NCAI RESPONDS TO HUCKABEE'S ANNOUNCEMENT GAFFE

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brian_cladoosby-ncai-bw-web.jpgWASHINGTON, D.C. – Former Arkansas

Gov. Mike Huckabee’s comparisons of Islamic terrorism to the cowboys

and Indians stereotype drew fire from the National Congress of

American Indians on May 7.

In his presidential run announcement on

May 5, Huckabee said, “When I hear our current president say he

wants Christians to get off their high horse so we can make nice with

radical jihadists, I wonder if he can watch a western from the ‘50s

and be able to figure out who the good guys and the bad guys really

are.”

NCAI President Brian Cladoosby released

the following response in reaction to Governor Mike Huckabee’s

quote: “This week I learned about Governor Huckabee’s speech

announcing his candidacy for U.S. President and was dismayed to hear

him compare Native Americans to jihadists.”

“There are many things we have left

behind from the 1950’s, including overt racism and sexism. We hope

that the old trope of the Indians as the bad guys in Western movies

is also left behind. It is hurtful when public officials use

stereotypes of Indians as the ‘bad guys.’ Even if it is a

metaphorical expression, racial stereotypes should be avoided. It is

particularly hurtful to suggest that Americans should reflexively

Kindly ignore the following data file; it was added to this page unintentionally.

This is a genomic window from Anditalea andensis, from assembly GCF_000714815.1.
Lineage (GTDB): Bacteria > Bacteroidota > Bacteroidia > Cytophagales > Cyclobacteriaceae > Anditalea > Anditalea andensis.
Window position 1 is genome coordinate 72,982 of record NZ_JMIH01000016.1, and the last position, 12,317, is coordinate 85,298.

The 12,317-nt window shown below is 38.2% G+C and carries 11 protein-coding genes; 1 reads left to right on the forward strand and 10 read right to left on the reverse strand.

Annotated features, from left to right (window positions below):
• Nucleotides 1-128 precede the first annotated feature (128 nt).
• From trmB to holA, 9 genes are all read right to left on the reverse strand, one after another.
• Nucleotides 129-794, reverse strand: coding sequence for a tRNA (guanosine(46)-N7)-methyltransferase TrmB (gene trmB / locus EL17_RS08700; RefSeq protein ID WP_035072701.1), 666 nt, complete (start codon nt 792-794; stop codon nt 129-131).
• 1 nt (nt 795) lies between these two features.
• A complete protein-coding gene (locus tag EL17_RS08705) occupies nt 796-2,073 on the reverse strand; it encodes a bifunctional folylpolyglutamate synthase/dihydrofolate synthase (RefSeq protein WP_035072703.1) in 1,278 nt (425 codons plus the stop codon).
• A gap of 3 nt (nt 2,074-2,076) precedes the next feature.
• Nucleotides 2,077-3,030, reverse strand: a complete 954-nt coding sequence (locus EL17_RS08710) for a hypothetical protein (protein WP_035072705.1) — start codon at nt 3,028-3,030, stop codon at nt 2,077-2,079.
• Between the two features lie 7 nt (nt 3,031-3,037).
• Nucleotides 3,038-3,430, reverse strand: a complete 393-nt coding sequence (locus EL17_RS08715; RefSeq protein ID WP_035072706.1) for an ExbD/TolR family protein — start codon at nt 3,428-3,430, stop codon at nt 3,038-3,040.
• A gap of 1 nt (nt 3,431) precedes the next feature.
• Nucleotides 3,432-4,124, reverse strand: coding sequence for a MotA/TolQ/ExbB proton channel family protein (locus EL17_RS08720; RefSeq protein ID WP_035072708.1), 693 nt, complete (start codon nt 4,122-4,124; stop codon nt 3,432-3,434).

identify images of Native people defending our homelands as the ‘bad

guys.’”

Eric Walker, Democratic National

Committee spokesperson, said in a statement to Indian Country Today

Media Network, which initially reported on the comparison, “Mike

Huckabee has spent his entire career offending Americans of all

stripes – African Americans, Jews, Mormons, LGBT Americans to name

a few – and now with these recent comments, he can add Native

Americans to this growing list,”

He continued, “Native Americans have

a proud heritage, and deserve better than to be compared to jihadists

as part of a GOP candidate’s cheap joke.”

Cladoosby echoed the sentiments in his

statement, saying, “Native Americans are the most committed to our

shared homeland. Nearly 24,000 American Indians are currently serving

in the U.S. Military, and there are an estimated 383,000 American

Indian and Alaska Native military veterans. According to the Oxford

Companion to American Military History, American Indians have the

highest record of military service per capita compared to any other

group in the United States.

What began the exchange was Obama’s

previous comments at the National Prayer Breakfast in February, “And

lest we get on our high horse and think this is unique to some other

place, remember that during the Crusades and the Inquisition, people

committed terrible deeds in the name of Christ. In our home country,

slavery and Jim Crow all too often was justified in the name of

Christ.”